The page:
Bondholders in Denis O’Brien’s Digicel seek reassurance after rough ride

‘What needs to happen is for the company to come out now with something positive’ - analyst

Denis O’Brien’s Digicel has a history of refinancing early, and some investors might have hoped the company would move to redeem the 2020 bond this year. Photograph: Reuters

Denis O’Brien’s Digicel has a history of refinancing early, and some investors might have hoped the company would move to redeem the 2020 bond this year. Photograph: Reuters

 

For bondholders in Irish billionaire Denis O’Brien’s mobile empire, it has been a roller coaster few months. Now, they’re looking for reassurance that the rough ride is almost over.

Within the next month, Digicel Group executives will brief investors worldwide, introducing them to its new management and beginning to lay the ground for an eventual $2 billion (€1.6 billion) refinancing of a bond maturing in 2020, according to a person familiar with the matter. The so-called “non-deal roadshow” comes after the 2020 yield rose as high as 15.4 per cent from 8.5 per cent – making it the worst emerging markets performer this year.

“What needs to happen is for the company to come out now with something positive,” said Till Moewes, an analyst at Schroder Investment Management, which holds a share of the debt. “They need to produce some new positive news to stop this negative chain reaction.”

Digicel has a history of refinancing early, and some investors might have hoped the company would move to redeem the 2020 bond this year. While no final decision has been taken, that probably won’t happen any time soon should yields remain close to their current level, even after a recent dip, according to the person familiar, who asked not to be identified as deliberations are continuing.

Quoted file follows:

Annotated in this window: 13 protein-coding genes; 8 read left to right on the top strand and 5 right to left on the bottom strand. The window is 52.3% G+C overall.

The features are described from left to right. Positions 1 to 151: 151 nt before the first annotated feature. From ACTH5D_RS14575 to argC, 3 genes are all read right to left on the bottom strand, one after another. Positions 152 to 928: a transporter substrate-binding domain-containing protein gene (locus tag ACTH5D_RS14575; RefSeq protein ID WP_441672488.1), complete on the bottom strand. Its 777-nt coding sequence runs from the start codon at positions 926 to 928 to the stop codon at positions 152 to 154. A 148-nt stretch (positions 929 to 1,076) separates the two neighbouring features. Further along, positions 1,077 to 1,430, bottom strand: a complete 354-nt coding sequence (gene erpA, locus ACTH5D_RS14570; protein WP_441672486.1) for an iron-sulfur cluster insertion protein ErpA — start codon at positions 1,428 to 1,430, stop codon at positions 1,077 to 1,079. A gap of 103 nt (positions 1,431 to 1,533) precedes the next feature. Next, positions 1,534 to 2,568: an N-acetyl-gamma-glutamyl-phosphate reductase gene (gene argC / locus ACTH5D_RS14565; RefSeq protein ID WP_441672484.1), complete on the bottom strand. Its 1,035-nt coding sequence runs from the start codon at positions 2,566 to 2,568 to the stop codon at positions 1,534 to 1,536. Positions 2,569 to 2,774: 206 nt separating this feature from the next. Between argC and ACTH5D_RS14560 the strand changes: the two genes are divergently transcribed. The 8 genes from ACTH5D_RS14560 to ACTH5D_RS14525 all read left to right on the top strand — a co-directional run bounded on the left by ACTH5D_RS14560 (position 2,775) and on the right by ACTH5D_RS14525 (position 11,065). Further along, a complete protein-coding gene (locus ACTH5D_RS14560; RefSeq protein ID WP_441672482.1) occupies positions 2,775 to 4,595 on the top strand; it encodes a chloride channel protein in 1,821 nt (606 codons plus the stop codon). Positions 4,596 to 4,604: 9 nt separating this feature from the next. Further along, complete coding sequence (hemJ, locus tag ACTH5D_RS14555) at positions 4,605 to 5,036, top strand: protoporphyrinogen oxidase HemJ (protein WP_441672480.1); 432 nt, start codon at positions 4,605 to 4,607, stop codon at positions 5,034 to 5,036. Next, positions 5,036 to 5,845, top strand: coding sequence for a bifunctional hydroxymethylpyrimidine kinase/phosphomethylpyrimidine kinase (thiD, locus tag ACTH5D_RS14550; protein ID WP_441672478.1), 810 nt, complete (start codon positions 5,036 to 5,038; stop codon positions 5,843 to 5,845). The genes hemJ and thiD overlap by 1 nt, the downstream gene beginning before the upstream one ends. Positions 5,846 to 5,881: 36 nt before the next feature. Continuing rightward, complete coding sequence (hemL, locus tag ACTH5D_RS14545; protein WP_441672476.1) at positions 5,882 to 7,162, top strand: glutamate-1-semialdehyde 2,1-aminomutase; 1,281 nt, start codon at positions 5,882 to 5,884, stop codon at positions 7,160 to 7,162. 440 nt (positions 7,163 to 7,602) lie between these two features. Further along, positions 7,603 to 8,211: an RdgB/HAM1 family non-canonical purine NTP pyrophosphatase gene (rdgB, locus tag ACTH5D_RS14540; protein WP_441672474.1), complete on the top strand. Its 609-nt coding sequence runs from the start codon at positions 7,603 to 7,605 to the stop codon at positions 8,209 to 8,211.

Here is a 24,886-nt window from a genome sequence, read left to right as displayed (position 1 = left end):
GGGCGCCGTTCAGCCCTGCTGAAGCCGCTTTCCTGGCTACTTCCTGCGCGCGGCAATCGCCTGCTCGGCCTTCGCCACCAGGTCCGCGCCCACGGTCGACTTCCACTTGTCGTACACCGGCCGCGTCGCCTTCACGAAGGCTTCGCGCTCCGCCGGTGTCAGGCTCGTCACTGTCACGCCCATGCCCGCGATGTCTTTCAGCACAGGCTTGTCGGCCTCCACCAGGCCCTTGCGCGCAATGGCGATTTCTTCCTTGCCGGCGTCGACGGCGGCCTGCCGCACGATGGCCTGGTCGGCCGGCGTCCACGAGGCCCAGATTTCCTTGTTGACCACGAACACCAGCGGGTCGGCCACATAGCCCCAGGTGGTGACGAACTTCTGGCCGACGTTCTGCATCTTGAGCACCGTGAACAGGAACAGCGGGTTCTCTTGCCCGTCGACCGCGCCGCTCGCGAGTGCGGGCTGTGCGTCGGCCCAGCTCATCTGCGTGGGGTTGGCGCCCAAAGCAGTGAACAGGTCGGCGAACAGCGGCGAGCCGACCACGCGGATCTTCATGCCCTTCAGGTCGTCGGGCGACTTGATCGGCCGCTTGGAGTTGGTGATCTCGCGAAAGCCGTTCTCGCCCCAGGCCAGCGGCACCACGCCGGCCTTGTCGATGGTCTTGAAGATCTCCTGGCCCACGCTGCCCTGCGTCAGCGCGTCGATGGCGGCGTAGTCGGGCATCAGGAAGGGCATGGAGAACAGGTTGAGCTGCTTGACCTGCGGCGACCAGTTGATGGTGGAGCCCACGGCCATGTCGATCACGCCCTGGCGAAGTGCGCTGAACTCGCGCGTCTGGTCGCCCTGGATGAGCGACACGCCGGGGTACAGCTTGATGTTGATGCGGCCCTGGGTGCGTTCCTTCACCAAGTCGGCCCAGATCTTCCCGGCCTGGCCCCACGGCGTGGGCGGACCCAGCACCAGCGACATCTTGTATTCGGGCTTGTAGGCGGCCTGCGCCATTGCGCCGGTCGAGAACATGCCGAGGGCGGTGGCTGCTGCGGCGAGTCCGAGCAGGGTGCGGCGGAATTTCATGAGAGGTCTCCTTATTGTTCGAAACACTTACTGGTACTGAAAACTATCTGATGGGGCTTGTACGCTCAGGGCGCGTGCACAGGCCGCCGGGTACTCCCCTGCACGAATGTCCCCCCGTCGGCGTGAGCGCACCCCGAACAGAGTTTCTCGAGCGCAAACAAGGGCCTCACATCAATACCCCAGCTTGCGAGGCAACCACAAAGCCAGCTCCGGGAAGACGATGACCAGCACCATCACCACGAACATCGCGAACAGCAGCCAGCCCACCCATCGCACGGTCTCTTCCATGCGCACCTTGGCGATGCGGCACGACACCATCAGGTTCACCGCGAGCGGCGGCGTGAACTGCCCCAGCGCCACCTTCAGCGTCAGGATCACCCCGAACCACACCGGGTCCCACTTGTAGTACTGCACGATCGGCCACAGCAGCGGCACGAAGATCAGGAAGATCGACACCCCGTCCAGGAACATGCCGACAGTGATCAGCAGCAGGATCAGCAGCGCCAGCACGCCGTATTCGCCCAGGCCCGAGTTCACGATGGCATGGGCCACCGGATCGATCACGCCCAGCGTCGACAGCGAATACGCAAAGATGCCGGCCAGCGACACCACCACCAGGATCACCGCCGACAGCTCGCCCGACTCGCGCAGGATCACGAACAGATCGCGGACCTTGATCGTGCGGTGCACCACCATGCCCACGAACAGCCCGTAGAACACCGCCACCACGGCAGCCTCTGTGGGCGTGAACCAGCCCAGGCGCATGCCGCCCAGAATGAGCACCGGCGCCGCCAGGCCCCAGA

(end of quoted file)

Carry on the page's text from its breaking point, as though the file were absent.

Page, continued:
O’Brien built his mobile empire, which stretches from Haiti to Papua New Guinea, on high-risk, high-yield debt. Since 2001, Digicel has accumulated about $6.5 billion of borrowings, mostly to build out networks across 31 regions. More than two years after the company shelved a planned share sale in New York that was in part designed to pay down debt, and with recent earnings disappointing investors, bondholders want a positive catalyst. Digicel faces a $1.3 billion maturity in 2021, as well as the 2020 payment.

“We expect Digicel to address that with anticipation,” said Marie Fischer-Sabatie, an analyst at Moody’s Investors Service. “If the company doesn’t make material progress in 2018 and does not start to address the issue by the middle of this year, then we could start to see some pressure on ratings.”

Widening spread

The extra yield, or spread, over Treasuries investors demand on Digicel’s 2020 bonds has widened by 358 basis points, or 3.58 percentage points this year, while emerging-market bond spreads widened 13 basis points. The drop in its bonds pushed the spread above 1,000 basis points, or 10 percentage points.

Meanwhile, momentum at Digicel has stalled. Underlying revenue in its fiscal third-quarter dropped about 3 per cent from the year-earlier period to about $580 million, according to a source. Adjusted earnings before interest, taxes, depreciation and amortization were about $246 million, down around 3 percent.

A number of issues were at play, according to the source. Among these were delays in signing some corporate contracts, new incentives to drive data use which hurt short-term earnings and persistent weakness in Papua New Guinea’s economy, a key market for the company.

Digicel, which declined to comment for this article, faces no immediate pressure, as its next big bond maturity is over two years away and it has pushed out its timetable to reduce borrowings, which amount to about 6.5 times earnings.

Progress is needed, said Moody’s Fischer-Sabatie, who described Digicel’s debt level as “high” for its B2 rating. O’Brien laid out plans last year to dismiss 1,500 workers, and appointed Alexander Matuschka as chief executive.

“We still anticipate that Digicel will see some growth in Ebitda over the next 12 to 18 months, in particular because the company will see the benefits of its transformation programme,” said Fischer-Sabatie. “So we expect a gradual reduction in leverage.” – Bloomberg

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